On Thursday, Dáil Éireann passed a Labour Party motion that calls on the Government to postpone the sale of AIB shares until the fiscal rules are changed to permit enhanced capital spending, rather than using these proceeds to deliver a meaningless reduction of just over 1% to our debt-GDP ratio.
Michael Noonan has now announced that he is going to ignore the decision of the Dáil, and that is not good enough. Sign our petition that calls on the Government to abide by the decision of the Dáil.
The first defeat suffered by this Government was in relation to the rights of those who work. Back in June of 2016, the Labour Party tabled a motion on this area, and got enough support from across the house to win Dáil approval for our policies.
Since then, the Government has shamefully ignored that motion, which called for the introduction of a living wage of €11.50 per hour throughout the public sector. And they seem to have ditched their own commitment to substantially increase the national minimum wage. To this useless Government, votes in the Dáil don’t matter. And neither do their own promises.
In yesterday's Sunday Business Post, Brendan Howlin wrote about why selling 25% of AIB is of no benefit to us.
The Lord Giveth and the Lord taketh away. And so it is with Michael Noonan and Paschal Donohoe.
Not too long ago, we were treated to an announcement of the Capital Review, the first truly post-crash opportunity to look at our capital funding requirements. The following week, we were briefed on the contracting fiscal space for 2018 and the need for Ministers to pare back programmes in their Departments. Announcing the capital review Minister Donohoe said resources were very, very, very constrained. Contradictions abound.
Over the weekend, Senator Ged Nash, had an opinion piece in the Irish Mirror on why we need to put a halt to precarious conditions in the workplace.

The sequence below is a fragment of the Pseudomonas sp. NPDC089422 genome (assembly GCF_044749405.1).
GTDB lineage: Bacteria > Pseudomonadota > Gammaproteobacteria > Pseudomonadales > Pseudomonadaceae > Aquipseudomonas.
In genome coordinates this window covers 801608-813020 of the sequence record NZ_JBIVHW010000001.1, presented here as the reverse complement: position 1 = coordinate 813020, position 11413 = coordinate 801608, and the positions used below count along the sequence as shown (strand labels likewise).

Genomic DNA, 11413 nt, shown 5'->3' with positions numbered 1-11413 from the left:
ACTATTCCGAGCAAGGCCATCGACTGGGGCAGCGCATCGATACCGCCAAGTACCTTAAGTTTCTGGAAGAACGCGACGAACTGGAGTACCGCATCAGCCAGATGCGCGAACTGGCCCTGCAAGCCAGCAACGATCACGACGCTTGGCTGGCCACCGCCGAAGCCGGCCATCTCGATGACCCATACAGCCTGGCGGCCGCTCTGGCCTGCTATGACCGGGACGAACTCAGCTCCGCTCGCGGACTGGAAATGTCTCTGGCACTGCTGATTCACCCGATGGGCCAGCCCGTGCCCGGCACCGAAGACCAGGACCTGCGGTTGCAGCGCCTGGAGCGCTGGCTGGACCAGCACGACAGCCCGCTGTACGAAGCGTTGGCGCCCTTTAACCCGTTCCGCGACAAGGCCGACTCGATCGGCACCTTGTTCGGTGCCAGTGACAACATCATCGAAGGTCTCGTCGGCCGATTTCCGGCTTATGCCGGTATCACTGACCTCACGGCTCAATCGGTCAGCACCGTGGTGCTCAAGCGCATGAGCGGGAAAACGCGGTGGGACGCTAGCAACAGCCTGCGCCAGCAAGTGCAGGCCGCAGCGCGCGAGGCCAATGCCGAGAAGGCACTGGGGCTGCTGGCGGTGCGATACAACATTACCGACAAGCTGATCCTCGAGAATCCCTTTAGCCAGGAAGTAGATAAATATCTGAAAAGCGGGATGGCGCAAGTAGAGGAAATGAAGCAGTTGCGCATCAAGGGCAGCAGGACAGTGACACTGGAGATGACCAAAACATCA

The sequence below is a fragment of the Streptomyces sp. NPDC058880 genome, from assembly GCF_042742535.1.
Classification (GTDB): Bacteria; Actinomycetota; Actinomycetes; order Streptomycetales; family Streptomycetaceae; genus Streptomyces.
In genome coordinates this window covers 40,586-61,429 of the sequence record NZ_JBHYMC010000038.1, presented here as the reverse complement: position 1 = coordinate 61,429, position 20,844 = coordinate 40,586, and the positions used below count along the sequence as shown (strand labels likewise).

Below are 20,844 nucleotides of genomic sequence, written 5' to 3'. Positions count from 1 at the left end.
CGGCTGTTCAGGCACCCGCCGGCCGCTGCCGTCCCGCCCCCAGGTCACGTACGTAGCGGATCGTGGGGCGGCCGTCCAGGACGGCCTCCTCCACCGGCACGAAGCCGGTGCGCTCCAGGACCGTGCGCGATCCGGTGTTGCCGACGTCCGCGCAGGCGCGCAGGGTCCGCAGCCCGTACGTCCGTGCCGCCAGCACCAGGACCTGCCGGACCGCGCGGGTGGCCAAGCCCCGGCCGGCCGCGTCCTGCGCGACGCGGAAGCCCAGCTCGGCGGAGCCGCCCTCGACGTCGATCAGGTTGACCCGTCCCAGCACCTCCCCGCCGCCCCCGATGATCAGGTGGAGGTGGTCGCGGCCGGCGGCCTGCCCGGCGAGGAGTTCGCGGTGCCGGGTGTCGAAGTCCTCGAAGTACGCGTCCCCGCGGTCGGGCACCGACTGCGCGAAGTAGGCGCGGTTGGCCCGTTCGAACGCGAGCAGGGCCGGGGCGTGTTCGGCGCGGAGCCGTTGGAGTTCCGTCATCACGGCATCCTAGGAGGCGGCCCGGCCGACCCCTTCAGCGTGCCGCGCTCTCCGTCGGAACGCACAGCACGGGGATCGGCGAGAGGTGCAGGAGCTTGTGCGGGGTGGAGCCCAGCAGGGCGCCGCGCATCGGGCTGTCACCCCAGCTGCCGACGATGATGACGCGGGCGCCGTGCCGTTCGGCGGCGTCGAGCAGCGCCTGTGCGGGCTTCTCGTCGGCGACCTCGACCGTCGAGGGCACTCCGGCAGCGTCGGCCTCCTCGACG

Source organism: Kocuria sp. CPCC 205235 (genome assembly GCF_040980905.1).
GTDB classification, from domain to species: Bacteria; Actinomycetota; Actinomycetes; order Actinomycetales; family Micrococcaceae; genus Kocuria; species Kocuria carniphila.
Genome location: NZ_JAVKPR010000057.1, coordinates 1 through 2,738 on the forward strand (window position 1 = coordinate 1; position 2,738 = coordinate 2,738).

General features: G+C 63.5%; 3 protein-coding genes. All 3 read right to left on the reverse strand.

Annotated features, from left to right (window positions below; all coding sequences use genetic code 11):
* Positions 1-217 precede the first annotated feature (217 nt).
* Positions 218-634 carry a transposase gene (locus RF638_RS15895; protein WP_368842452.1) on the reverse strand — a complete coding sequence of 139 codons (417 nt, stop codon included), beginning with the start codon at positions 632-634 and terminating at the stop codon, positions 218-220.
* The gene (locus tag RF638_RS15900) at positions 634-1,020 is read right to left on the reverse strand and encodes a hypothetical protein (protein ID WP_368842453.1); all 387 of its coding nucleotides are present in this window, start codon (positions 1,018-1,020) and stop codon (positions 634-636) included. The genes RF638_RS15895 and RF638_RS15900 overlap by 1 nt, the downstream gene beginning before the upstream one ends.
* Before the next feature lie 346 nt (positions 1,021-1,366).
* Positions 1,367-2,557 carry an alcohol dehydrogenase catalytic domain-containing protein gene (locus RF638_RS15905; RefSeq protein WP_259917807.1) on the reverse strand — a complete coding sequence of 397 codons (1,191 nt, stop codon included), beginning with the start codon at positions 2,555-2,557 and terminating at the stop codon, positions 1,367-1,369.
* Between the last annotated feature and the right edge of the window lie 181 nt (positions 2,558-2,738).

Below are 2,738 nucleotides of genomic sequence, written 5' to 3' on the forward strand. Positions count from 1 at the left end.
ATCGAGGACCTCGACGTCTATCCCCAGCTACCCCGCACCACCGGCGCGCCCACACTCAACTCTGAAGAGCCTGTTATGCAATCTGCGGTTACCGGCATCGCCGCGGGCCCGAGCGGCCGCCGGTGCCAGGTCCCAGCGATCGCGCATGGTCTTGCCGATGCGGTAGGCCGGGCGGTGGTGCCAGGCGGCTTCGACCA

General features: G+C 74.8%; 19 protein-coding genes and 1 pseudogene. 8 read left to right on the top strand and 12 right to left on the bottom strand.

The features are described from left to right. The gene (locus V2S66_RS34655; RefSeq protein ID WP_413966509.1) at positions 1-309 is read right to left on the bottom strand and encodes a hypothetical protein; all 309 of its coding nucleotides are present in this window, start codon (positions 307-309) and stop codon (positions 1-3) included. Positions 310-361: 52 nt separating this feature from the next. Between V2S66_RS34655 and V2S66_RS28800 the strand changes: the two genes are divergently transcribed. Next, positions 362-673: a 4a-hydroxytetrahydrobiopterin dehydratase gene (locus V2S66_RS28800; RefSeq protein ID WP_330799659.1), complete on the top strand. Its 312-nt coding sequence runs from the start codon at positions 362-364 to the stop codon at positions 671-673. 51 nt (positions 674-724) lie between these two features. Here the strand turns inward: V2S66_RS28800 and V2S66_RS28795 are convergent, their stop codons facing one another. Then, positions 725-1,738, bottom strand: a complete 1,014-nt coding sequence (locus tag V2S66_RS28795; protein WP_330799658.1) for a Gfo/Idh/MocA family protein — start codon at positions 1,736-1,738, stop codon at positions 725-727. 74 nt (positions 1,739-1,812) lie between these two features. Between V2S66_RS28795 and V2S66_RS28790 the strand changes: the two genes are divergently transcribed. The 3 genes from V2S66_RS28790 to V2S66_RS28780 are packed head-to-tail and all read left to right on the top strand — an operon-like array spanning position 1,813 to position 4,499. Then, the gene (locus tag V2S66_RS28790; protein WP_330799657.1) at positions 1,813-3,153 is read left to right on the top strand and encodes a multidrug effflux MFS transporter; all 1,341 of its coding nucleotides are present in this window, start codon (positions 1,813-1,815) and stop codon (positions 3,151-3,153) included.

Imagine going to bed on a Sunday night without knowing how many hours you will work that week, or how much money will hit your bank account on Friday to pay the bills and put food on the table for your family.
That’s the sad reality of life for too many working people in Ireland today on so-called ‘if and when’ contracts.
Imagine always having to be on the other end of the phone, so you don’t miss that vital call from your employer, telling you to come into work at short notice.
Last week Brendan Howlin wrote in the Irish Independent about how Ireland needs to be more ambitious with capital spending.
Over the five years up to 2021, the state will spend about €32bn on capital spending – building schools and hospitals, roads and houses, and all sorts of other projects. These projects create jobs, and they improve our social services at the same time.
Over the last few years, capital spending has been much lower than it should be. But even with lower spending than we need, the last Government was able to fund some ambitious projects. An end to long-term use of prefabs by 2020, the long awaited construction of the National Childrens’ Hospital, and the linking of the luas lines were some of the highlights.
Through reports in today's Independent.ie we learned that Fine Gael are trying to be as tough as possible on the public sector - in many ways it is a dog whistle to the right wing voters they are seeking to court - but that is wrong with regard to public sector pensions. The average public sector pension is approximately €20,000. There is not much gold plating involved in that.
Women are not equal in the workplace full stop. Women in Ireland earn 13.9% less than men - essentially women in full time roles are working for free for just over one month per year. - Cllr. Deirdre Kingston
The Labour Party has always been at the forefront of progressive change and will continue to fight to remove all forms of discrimination. We are calling on all large companies and public sector employers to publish their internal pay gap. The Labour Party has published legislation to bring about wage transparency, by compelling large companies and public sector employers to publish their internal pay gap.